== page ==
… Guyana to play Bermuda, Haiti in lead-up to Gold CupFOUR years after he made his debut for Guyana in a 2-0 win over Grenada, Matthew Briggs will be in contention for selection after being named in Golden Jaguars’ 40-man provisional squad for this year’s CONCACAF Gold Cup.Briggs, 28, was kept out of the National side due to eligibility issues, but now, the former Fulham FC, Watford and Colchester defender seems set to play a major role in Guyana’s Gold Cup campaign.Former Ajax youth player Terell Ondaan (winger), along with David Stephens (defender), Jordan Dover (defender), Liam Gordon (defender) and goalkeeper Quillan Roberts are the new faces called by coach Michael Johnson.There was no room for long-serving Finland-based defender Walter Moore. However, forward Gregory ‘Jackie Chan’ Richardson was given the nod.“We look forward to working with the squad over the coming days and weeks as we aim to build on the success of our qualification campaign,” Johnson said.Speaking on the team’s selection, the former Jamaican International pointed out that the “process was not easy and I understand there will be disappointment amongst some players. However, I’m encouraging players, fans and the media to get behind the squad as we aim to do the people of Guyana proud.“Wherever you are in the world, we the staff & players are asking you to get behind the team and enjoy this historical moment. Your country needs you!”Meanwhile, the team will commence preparations on June 1 with an international camp that will include two international friendly matches.The camp begins on June 1 in Bermuda where they will come up against fellow Gold Cup debutants Bermuda in an international friendly on June 6.Golden Jaguars will then travel to Costa Rica to continue their camp over the period June 9-13 and while there they will play another international friendly, this time against Caribbean powerhouse Haiti on the June 11.From Costa Rica the team will travel to their base in St Paul, Minnesota, USA, for their opening game of the CONCACAF Gold Cup 2019 on June 18 against defending champions USA.The Golden Jaguars were drawn in Group D of the 16-team tournament, with the USA, Panama, and Trinidad and Tobago.Following their opening game against USA on June 18, the side will travel to Cleveland, Ohio to take on Panama on June 22 at the First Energy Stadium, then play their final group game against Caribbean Football Union (CFU) rivals, Trinidad and Tobago, on June 26 at the Children’s Mercy Park in Kansas.The squad: Matthew Briggs, Terell Ondaan, Jordan Dover, Liam Gordon, Quillan Roberts, Sam Cox, Neil Danns, Gregory Richardson, Emery Welshman, Keanu Marsh-Brown, Ronayne Marsh-Brown, Sese Nervell, Curtez Kellman, Callum Harriott, Anthony Jeffery, Dellon Lanferman, Marcel Barrington, Kelsey Benjamin, Pernell Shultz, Warren Creavalle, Elliot Bonds, Terrence Vancooten, King Solomon Austin, Kevin Layne, Sherwin Skeete, Stephen Duke-McKenna, Sheldon Holder, David Stephens, William Europe, Trayon Bobb, Daniel Wilson, Akel Clarke, Kai McKenzie-Lyle, Clive Nobrega, Quincy Adams, Brandon Beresford, Delroy Fraser, Reiss Greenidge and Alex Murray.
Tag: 夜上海论坛P Don’t hit the panic button on USC just yet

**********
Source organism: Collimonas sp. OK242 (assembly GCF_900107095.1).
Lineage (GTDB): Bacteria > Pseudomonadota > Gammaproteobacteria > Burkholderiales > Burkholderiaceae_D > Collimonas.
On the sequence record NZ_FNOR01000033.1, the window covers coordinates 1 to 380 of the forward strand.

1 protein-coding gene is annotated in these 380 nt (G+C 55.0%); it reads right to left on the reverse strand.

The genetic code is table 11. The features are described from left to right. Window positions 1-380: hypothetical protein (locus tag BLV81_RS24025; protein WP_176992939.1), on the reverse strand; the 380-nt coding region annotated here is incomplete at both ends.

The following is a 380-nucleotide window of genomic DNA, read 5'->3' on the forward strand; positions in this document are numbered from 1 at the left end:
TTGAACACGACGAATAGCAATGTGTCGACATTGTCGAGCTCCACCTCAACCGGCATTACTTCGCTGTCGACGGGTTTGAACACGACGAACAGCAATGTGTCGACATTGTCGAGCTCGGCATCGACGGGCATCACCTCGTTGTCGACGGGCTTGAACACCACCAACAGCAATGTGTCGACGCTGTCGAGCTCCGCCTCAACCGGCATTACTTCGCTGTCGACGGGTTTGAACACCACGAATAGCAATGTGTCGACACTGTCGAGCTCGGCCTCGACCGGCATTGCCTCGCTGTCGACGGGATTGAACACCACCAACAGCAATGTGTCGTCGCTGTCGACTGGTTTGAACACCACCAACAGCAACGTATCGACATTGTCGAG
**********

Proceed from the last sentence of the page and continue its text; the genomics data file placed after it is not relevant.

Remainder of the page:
There are two positives to this outlook on the team. One, you can expect the Trojans to win most of their remaining games and a round or two in Vegas because of the poor competition. Two, they’ll have plenty of tape on and experience with the conference’s heavyweights come the later rounds of the Pac-12 Tournament. I’m not here to convince you that it’s all sunshine and rainbows for this team. The fact that two of its best three players are non-shooting bigs has caused serious spacing issues that have sunk the offense for most of the last two games. That’s been especially true in the first half, as the Trojans have forced themselves to play from behind. There have been times that they were able to recover, but I hope that ass-kicking the Buffaloes handed them taught them that’s not the best approach and kicks them into gear. Let’s start with the schedule. USC has three games left that stick out as particularly tough: two against Arizona and its talented cast of freshmen and a rematch with the Buffaloes in Boulder. If the Trojans can manage a victory in that home game against the Wildcats, they’ll be in good shape. That’s because the rest of their opponents aren’t exactly a murderer’s row. USC has a home-and-home against Arizona State, which sits at 13-8 and the picture of mediocrity with a 4-4 conference record. There’s a road matchup with Utah, which did push the Trojans at home earlier last week but don’t have the talent to consistently match up with USC. The Trojans also host Washington State, which sports a 1-5 road record on the season, and UCLA, who USC dispatched easily at Pauley Pavilion a few weeks ago. That sounds like five wins. The cool thing about this college basketball season is that there is no dominant team. That’s especially true of the Pac-12, where the schools are always beating up on each other and any squad that seems to emerge as the favorite always seems to get taken down a peg by a team everyone had written off. USC isn’t the best team in the conference, but if it can get a bye and limit its tournament matchups with the conference’s best teams, anything can happen for a few games in a diluted conference. The Trojans have flashed brilliance at times this season, from the 20-point comeback against Stanford to the effort at Oregon that nearly netted USC a top-tier victory. But they’ve been maddeningly inconsistent, as they should be. Their best player, forward Onyeka Okongwu, is a freshman, and so is starting point guard Ethan Anderson. More youngsters, sophomore guard Elijah Weaver and freshman forward Isaiah Mobley, play big roles off the bench. It was hard to agree after the performance I had just witnessed, but he made some good points. He argued that USC’s strong record — in and out of conference — as well as the fact that all the team’s losses have come against quality opponents still had it poised for its first NCAA Tournament since 2017. To those who got too excited over USC’s success and are now sounding the doomsday alarm, I have two pieces of advice: Calm down, and keep watching. I think you’ll be glad you did. That’s the thing about this USC group — it only loses to good teams. The Trojans were never going to beat Oregon or Washington on the road. The blowout losses to Colorado and Marquette were discouraging, but Colorado couldn’t seem to miss Saturday while Marquette senior guard Markus Howard unsurprisingly outclassed the Trojans en route to 51 points. That’s a big number in the college game, but Howard is one of the best players in the country, leading the NCAA with 27.9 points per game. The performance by the Trojans was bad, but did you expect them to lock Howard up or something? As my friend and I were walking home after USC men’s basketball suffered a 78-57 defeat to No. 20 Colorado Saturday night, we struck up a conversation with a fellow student who obviously knows college basketball. Even after a blowout home loss to a conference rival, this student was still upbeat about the Trojans’ chances to make something of this season. That leaves Washington, who clobbered USC 72-40 in early January in Seattle. But many things are different now from then, namely that Huskies sophomore guard Quade Green was ruled academically ineligible and suspended for the season following Washington’s bludgeoning of USC. The Huskies have gone 1-7 in Green’s absence and fallen to last place in the conference. Does that sound like a team that’s likely to come into Galen Center and take it to the Trojans? I’m still not as optimistic as this bastion of college basketball knowledge, but he somehow convinced me that a 21-point home loss wasn’t a total catastrophe. Young teams are prone to making mistakes and putting up duds, so that must be understood. But this group’s ceiling is higher than it has been in years, so I implore you to keep an open mind about it. Yes, the Trojans are much more likely to collapse as the regular season closes, get bounced in the opening round in Vegas and miss the Tournament than they are to go on a fairy tale run to the Final 4, but I promise you that’s not all that matters. Sometimes it’s just fun to watch some talented guys play basketball, mistakes and all. The Trojans are 17-5 with a 6-3 conference record, and the way he saw it, an identical 6-3 mark in the team’s final nine games is both plausible and sufficient to make March Madness. They’re still second in the Pac-12, and maintaining their current level of play would likely land them a first-round bye for the conference tournament, a helpful boost for their chances of winning the event and an automatic bid to the Big Dance. Aidan Berg is a junior writing about sports. He is also a features editor for Daily Trojan. His column, “Berg is the Word,” runs every other Monday.